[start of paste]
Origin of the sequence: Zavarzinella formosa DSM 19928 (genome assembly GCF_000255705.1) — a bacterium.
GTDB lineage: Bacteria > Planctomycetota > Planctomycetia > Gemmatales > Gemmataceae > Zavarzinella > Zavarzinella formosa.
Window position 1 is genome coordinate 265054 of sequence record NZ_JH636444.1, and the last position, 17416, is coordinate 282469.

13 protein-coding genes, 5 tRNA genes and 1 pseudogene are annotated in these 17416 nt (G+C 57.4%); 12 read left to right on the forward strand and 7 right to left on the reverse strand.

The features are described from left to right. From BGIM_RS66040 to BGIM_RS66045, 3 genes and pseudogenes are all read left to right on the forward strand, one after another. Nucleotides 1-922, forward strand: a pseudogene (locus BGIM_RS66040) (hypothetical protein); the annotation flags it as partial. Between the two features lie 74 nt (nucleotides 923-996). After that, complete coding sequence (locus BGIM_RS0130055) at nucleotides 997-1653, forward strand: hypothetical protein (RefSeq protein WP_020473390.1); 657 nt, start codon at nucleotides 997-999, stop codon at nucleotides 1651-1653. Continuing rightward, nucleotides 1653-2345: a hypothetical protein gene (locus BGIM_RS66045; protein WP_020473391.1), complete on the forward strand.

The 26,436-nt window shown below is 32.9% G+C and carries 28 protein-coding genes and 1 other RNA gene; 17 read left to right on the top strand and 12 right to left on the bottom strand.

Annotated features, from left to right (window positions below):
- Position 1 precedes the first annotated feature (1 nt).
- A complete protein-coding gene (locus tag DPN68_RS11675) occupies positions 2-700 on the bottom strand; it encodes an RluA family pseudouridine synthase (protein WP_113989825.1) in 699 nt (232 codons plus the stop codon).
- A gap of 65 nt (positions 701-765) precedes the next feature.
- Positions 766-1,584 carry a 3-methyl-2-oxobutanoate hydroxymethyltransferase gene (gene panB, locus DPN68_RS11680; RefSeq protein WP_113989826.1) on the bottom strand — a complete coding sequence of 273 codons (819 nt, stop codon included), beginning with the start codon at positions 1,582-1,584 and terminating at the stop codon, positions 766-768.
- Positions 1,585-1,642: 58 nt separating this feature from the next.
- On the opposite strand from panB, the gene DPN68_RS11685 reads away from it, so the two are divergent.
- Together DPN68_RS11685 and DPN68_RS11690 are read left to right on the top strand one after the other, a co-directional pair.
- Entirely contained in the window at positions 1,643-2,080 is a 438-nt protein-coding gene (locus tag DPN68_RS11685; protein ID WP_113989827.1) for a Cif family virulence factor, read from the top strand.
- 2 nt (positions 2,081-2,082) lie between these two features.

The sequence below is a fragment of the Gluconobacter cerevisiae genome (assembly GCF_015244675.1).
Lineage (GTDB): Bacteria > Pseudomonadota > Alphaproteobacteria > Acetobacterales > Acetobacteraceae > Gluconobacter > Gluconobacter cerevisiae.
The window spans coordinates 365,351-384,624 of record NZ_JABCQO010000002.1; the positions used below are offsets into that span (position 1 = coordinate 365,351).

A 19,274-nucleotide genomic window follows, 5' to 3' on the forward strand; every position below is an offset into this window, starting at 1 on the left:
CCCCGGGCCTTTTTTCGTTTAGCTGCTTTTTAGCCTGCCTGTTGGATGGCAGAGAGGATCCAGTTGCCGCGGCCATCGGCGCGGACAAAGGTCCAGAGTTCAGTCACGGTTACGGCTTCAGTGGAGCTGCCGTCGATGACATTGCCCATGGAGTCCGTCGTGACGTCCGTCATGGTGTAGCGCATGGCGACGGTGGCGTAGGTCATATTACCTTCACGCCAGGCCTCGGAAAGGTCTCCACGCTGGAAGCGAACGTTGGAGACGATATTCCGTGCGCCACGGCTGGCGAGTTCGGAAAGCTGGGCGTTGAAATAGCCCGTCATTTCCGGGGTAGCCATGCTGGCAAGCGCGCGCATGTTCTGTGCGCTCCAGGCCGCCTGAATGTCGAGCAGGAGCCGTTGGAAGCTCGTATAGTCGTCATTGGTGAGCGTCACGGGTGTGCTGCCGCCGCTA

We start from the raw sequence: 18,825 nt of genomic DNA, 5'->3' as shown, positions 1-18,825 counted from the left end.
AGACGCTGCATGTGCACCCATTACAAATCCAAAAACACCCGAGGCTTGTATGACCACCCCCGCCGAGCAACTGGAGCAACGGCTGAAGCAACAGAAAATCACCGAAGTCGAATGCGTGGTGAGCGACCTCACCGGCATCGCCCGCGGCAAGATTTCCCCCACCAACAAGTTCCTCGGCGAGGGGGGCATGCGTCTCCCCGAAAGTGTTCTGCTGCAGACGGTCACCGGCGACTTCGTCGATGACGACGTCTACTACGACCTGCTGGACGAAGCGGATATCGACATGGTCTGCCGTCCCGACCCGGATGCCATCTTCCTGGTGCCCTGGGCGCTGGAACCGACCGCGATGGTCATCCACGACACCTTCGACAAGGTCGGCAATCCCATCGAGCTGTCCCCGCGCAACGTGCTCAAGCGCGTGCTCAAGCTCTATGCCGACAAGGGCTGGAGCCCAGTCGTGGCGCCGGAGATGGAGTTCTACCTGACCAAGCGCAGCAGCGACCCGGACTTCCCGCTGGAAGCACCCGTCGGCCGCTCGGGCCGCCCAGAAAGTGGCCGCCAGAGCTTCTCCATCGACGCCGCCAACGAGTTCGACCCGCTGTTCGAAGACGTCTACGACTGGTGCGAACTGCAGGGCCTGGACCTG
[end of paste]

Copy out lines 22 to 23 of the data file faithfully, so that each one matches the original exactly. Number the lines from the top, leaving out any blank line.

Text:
We start from the raw sequence: 18,825 nt of genomic DNA, 5'->3' as shown, positions 1-18,825 counted from the left end.
AGACGCTGCATGTGCACCCATTACAAATCCAAAAACACCCGAGGCTTGTATGACCACCCCCGCCGAGCAACTGGAGCAACGGCTGAAGCAACAGAAAATCACCGAAGTCGAATGCGTGGTGAGCGACCTCACCGGCATCGCCCGCGGCAAGATTTCCCCCACCAACAAGTTCCTCGGCGAGGGGGGCATGCGTCTCCCCGAAAGTGTTCTGCTGCAGACGGTCACCGGCGACTTCGTCGATGACGACGTCTACTACGACCTGCTGGACGAAGCGGATATCGACATGGTCTGCCGTCCCGACCCGGATGCCATCTTCCTGGTGCCCTGGGCGCTGGAACCGACCGCGATGGTCATCCACGACACCTTCGACAAGGTCGGCAATCCCATCGAGCTGTCCCCGCGCAACGTGCTCAAGCGCGTGCTCAAGCTCTATGCCGACAAGGGCTGGAGCCCAGTCGTGGCGCCGGAGATGGAGTTCTACCTGACCAAGCGCAGCAGCGACCCGGACTTCCCGCTGGAAGCACCCGTCGGCCGCTCGGGCCGCCCAGAAAGTGGCCGCCAGAGCTTCTCCATCGACGCCGCCAACGAGTTCGACCCGCTGTTCGAAGACGTCTACGACTGGTGCGAACTGCAGGGCCTGGACCTG